Egg whites and whey protein are two of the most beneficial sources of protein when it comes to building and maintaining lean muscle. Both are complete sources of protein, meaning it contains all the essential amino acids. Essential amino acids are critical to cell and tissue health and the only way to get them is through your diet. Check with your doctor before trying whey protein supplements.
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The advantage egg whites offer over whole eggs and whey protein is that it's a fat-free protein source. It does contain small amounts of vitamins and minerals, such as riboflavin, niacin, B-vitamins, potassium, magnesium, calcium and iron. Each raw egg white from a large egg contains about 17 calories, according to the U.S. Department of Agriculture Nutrient Database. Most importantly, each egg white contains about half the protein of a whole egg, which equates to 3.6 g of high-quality protein in a large egg.
Whey is the liquid part of milk protein derived during the cheese-making process. It's a highly-absorbable source of protein that's available in supplement form. Like egg whites, whey protein is a complete protein source. However, it contains a greater concentration of branched-chain amino acids, BCAAs, compared to egg whites. BCAAs are particularly important for muscle development and health. The three BCAAs are leucine, isoleucine and valine.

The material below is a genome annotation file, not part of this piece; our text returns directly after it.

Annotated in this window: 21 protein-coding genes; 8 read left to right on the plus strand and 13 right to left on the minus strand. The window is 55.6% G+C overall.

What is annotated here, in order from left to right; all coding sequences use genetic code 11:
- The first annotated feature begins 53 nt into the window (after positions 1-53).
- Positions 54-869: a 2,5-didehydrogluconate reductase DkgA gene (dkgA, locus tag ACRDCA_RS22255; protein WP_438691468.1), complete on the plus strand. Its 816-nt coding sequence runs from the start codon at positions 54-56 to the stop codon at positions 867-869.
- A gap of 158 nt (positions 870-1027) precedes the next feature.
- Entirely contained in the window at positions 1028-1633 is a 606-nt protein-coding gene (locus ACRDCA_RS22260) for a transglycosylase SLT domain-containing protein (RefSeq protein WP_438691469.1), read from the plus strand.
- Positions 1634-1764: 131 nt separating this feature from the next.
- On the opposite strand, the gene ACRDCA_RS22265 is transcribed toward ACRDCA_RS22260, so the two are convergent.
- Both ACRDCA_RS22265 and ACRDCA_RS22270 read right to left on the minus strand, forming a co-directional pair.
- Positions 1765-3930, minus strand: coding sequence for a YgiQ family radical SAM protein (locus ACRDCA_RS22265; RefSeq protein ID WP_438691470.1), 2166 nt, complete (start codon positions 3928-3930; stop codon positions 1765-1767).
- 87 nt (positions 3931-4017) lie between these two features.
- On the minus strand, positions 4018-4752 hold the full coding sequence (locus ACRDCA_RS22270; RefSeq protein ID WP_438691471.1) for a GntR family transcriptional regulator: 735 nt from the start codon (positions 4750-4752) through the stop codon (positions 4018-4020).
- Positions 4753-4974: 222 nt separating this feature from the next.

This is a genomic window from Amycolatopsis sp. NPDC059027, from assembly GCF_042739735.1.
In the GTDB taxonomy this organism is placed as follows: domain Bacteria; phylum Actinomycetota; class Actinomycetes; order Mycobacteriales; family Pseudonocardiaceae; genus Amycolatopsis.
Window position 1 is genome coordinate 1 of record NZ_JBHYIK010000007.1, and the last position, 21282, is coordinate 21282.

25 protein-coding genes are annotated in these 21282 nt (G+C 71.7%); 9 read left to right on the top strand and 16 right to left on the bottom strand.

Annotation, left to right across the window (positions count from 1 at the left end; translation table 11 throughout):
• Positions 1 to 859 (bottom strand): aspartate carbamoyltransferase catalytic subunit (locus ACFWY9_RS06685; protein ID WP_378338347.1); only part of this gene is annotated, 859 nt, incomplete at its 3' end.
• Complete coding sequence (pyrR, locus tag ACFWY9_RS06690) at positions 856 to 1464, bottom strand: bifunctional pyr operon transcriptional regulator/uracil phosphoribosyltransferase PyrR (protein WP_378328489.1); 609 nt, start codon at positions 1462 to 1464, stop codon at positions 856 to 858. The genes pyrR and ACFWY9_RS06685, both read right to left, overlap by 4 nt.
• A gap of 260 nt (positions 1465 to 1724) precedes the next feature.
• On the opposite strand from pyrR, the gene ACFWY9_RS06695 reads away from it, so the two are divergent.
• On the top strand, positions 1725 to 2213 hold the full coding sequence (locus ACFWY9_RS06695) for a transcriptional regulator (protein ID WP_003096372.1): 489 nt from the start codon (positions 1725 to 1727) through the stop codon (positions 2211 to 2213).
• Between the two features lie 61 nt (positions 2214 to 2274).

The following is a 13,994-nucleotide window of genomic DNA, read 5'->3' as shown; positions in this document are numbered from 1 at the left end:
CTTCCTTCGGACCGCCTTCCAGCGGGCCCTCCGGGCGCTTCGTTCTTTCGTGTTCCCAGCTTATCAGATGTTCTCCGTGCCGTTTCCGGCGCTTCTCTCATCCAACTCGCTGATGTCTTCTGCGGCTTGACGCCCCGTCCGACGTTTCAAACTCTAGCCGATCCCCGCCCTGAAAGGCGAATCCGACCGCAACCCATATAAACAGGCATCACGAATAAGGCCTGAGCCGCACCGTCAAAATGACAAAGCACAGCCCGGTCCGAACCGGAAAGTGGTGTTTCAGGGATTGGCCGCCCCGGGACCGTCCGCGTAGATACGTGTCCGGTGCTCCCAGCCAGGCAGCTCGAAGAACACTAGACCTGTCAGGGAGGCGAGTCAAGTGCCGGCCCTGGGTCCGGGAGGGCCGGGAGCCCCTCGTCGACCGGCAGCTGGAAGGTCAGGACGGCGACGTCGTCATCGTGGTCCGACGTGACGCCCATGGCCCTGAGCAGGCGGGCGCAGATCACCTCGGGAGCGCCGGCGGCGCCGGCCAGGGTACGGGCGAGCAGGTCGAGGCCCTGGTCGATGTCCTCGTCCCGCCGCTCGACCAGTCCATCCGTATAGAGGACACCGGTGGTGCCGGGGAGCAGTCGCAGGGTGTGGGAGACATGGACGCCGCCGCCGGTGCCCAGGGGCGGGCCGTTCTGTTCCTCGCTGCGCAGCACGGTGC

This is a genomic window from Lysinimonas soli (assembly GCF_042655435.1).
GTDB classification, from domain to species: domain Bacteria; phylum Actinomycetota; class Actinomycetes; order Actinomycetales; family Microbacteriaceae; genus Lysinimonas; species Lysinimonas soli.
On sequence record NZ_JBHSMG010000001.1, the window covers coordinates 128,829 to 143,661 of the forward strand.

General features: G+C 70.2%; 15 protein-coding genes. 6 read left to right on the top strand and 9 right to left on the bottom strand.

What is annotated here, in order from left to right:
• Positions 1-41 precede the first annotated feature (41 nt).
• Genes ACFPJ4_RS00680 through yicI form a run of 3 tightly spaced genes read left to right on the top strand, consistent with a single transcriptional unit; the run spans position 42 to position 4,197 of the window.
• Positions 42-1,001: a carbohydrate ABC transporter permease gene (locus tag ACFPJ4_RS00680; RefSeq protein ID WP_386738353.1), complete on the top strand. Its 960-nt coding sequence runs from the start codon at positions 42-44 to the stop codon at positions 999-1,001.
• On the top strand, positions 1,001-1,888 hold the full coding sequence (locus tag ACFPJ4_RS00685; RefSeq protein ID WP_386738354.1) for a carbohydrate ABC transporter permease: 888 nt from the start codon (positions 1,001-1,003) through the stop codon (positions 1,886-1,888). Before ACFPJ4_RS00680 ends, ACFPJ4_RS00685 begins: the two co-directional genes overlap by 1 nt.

One way to compare protein is looking at biological value, BV. The BV of a protein measures its overall absorption and utilization quality once consumed. Whey protein has the highest BV of any protein but egg whites are not far behind. The BV of whey protein is 104; the BV of eggs is 100, according to a 2004 report published in the "Journal of Sports Science and Medicine." Other proteins are inferior to these proteins in regard to BV. For example, soy protein has a BV of 74 and casein a BV of 77. Behar states that egg whites have a higher BV compared to egg powder proteins, which score at 91.
It is important to vary the types of protein you consume each day and most of it should come from whole foods. Whey protein supplements feature superior BV and BCAA content; however, it cannot replace whole food sources of protein that contain other essential vitamins and minerals. Consult your doctor to determine if whey is right for you. It may not be the best choice if you have milk protein allergies or are lactose intolerant.